Sections 134 and 145 of the UCITS Law provide that in the event of noncompliance with any provisions of the UCITS Law, CySEC has the power to revoke the license of the CIS or impose administrative fines.
AssessmentPartly implemented.
CommentsSpecific rules for the valuing of assets other than shares in publicly quoted companies should be introduced before any schemes are authorized.
Principles for Market Intermediaries
Principle 21.Regulation should provide for minimum entry standards for market intermediaries.
DescriptionThe Act governing the regulation of market intermediaries is the Investment Firm’s Law of 20022004. (“IF Law”). Prior to that Act coming into effect, there were two categories of market intermediaries: (i) members of the Stock Exchange (i.e., stock brokers) who were authorized and supervised under Stock Exchange legislation and (ii) International Financial Intermediaries which were regulated by the Central Bank. These were intermediaries that could offer their services to nonresidents only.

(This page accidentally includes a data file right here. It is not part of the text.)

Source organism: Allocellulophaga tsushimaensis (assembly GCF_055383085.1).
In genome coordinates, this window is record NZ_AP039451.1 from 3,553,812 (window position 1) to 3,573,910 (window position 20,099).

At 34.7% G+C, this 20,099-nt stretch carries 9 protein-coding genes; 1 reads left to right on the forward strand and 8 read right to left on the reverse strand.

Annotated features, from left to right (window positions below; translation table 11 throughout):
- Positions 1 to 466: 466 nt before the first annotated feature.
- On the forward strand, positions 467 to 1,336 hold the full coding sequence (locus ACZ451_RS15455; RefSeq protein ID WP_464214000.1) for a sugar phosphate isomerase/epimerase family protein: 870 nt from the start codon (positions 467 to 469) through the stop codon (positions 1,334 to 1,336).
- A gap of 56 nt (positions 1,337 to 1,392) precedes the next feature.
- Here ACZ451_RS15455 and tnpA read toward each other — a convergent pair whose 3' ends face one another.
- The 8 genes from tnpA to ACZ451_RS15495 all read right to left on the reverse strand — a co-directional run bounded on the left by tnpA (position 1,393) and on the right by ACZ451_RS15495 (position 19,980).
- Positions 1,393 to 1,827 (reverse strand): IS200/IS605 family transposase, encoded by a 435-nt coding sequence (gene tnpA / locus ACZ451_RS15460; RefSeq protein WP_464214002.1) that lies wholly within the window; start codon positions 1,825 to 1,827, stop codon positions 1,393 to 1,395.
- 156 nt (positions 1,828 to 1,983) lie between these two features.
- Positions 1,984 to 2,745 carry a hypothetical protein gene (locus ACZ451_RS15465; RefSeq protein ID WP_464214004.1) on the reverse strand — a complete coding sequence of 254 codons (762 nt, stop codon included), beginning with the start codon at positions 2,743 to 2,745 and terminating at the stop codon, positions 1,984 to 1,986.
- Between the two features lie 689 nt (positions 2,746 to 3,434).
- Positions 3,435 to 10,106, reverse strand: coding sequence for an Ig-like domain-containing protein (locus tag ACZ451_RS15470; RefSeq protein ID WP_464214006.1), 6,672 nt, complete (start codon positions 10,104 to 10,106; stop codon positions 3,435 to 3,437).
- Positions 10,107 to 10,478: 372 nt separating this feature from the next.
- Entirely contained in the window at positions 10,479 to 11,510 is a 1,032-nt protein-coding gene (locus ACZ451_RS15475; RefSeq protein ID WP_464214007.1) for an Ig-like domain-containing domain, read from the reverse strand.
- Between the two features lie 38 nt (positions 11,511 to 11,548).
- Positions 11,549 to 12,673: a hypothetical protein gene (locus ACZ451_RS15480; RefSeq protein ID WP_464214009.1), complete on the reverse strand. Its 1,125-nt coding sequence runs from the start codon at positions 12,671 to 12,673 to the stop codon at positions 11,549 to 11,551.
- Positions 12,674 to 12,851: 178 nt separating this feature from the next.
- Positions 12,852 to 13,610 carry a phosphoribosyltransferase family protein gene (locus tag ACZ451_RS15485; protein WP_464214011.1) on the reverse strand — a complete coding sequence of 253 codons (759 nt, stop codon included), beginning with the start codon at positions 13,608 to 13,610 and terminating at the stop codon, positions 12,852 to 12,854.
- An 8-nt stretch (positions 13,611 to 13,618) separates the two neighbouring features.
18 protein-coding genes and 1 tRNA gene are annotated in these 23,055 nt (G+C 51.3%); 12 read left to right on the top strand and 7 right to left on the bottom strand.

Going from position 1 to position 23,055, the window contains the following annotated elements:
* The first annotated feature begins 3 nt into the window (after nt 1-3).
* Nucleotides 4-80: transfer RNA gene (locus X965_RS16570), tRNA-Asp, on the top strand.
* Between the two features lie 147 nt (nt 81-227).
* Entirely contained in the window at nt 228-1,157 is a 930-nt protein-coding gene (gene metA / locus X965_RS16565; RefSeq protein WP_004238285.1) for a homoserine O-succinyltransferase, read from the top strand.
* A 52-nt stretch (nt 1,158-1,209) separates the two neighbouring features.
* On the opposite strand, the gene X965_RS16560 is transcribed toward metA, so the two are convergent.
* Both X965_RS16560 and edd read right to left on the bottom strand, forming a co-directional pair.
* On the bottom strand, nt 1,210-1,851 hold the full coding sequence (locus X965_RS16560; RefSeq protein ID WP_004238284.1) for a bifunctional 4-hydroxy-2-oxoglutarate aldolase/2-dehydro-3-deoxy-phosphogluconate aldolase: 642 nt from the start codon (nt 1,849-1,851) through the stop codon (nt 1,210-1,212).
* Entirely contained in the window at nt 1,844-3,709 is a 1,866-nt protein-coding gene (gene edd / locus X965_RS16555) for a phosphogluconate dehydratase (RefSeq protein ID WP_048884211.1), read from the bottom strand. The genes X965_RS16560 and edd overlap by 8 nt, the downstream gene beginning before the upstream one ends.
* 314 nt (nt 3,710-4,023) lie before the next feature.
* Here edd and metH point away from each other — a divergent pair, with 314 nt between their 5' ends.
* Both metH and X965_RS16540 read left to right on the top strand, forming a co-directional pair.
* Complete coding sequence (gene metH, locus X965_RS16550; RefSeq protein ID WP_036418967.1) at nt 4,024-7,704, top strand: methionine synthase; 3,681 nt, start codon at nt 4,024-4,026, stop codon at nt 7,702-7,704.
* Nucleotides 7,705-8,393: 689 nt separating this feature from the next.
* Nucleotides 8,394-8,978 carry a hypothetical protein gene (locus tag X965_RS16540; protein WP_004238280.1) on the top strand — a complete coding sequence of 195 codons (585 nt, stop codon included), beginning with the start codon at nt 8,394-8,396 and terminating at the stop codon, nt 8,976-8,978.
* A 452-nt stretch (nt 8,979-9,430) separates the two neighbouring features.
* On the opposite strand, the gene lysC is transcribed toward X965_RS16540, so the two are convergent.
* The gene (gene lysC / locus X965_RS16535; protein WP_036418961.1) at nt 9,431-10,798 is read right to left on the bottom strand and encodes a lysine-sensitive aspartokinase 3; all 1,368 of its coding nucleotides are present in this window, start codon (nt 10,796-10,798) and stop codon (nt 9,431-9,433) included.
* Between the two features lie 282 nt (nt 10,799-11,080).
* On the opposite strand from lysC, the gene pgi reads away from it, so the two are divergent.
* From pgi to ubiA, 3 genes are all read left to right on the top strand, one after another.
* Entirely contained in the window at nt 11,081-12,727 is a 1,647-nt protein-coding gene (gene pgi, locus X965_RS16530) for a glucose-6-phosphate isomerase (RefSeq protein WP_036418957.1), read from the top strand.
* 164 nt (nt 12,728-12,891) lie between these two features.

Following the coming into effect of the IF Law in 2002, which reflects EU law in this area, all intermediaries with the exception of investment advisors are required to be supervised in the same manner. Consequently, the international intermediaries regulated by the Central Bank are now regulated by CySEC with the exception of international financial advisors (see below). In theory, all intermediaries can now offer their services in Cyprus; in practice, however, the former so-called international intermediaries by and large continue to offer their services to nonresidents. One of the reasons why some continue to offer their services solely to nonresidents is because they have elected to continue to be taxed at the lower rate of 4.25 percent until end-2005.